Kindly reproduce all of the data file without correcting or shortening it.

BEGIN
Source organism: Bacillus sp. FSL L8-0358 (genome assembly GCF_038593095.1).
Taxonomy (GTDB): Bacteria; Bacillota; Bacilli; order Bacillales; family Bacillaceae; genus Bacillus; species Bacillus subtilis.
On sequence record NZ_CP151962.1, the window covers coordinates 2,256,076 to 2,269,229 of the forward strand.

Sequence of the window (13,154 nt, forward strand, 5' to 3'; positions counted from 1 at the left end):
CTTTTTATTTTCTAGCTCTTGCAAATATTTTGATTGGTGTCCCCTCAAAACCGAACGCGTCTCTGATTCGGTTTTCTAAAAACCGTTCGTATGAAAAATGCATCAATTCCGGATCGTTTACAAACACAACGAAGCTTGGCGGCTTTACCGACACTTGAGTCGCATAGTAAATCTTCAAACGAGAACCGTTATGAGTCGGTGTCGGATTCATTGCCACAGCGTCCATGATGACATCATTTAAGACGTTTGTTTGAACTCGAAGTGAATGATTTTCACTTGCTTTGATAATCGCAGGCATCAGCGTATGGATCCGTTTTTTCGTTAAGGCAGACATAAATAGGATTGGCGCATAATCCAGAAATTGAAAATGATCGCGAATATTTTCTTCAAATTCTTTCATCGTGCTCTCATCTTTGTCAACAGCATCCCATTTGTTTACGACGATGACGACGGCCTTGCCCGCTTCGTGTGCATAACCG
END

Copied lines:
Source organism: Bacillus sp. FSL L8-0358 (genome assembly GCF_038593095.1).
Taxonomy (GTDB): Bacteria; Bacillota; Bacilli; order Bacillales; family Bacillaceae; genus Bacillus; species Bacillus subtilis.
On sequence record NZ_CP151962.1, the window covers coordinates 2,256,076 to 2,269,229 of the forward strand.

Sequence of the window (13,154 nt, forward strand, 5' to 3'; positions counted from 1 at the left end):
CTTTTTATTTTCTAGCTCTTGCAAATATTTTGATTGGTGTCCCCTCAAAACCGAACGCGTCTCTGATTCGGTTTTCTAAAAACCGTTCGTATGAAAAATGCATCAATTCCGGATCGTTTACAAACACAACGAAGCTTGGCGGCTTTACCGACACTTGAGTCGCATAGTAAATCTTCAAACGAGAACCGTTATGAGTCGGTGTCGGATTCATTGCCACAGCGTCCATGATGACATCATTTAAGACGTTTGTTTGAACTCGAAGTGAATGATTTTCACTTGCTTTGATAATCGCAGGCATCAGCGTATGGATCCGTTTTTTCGTTAAGGCAGACATAAATAGGATTGGCGCATAATCCAGAAATTGAAAATGATCGCGAATATTTTCTTCAAATTCTTTCATCGTGCTCTCATCTTTGTCAACAGCATCCCATTTGTTTACGACGATGACGACGGCCTTGCCCGCTTCGTGTGCATAACCG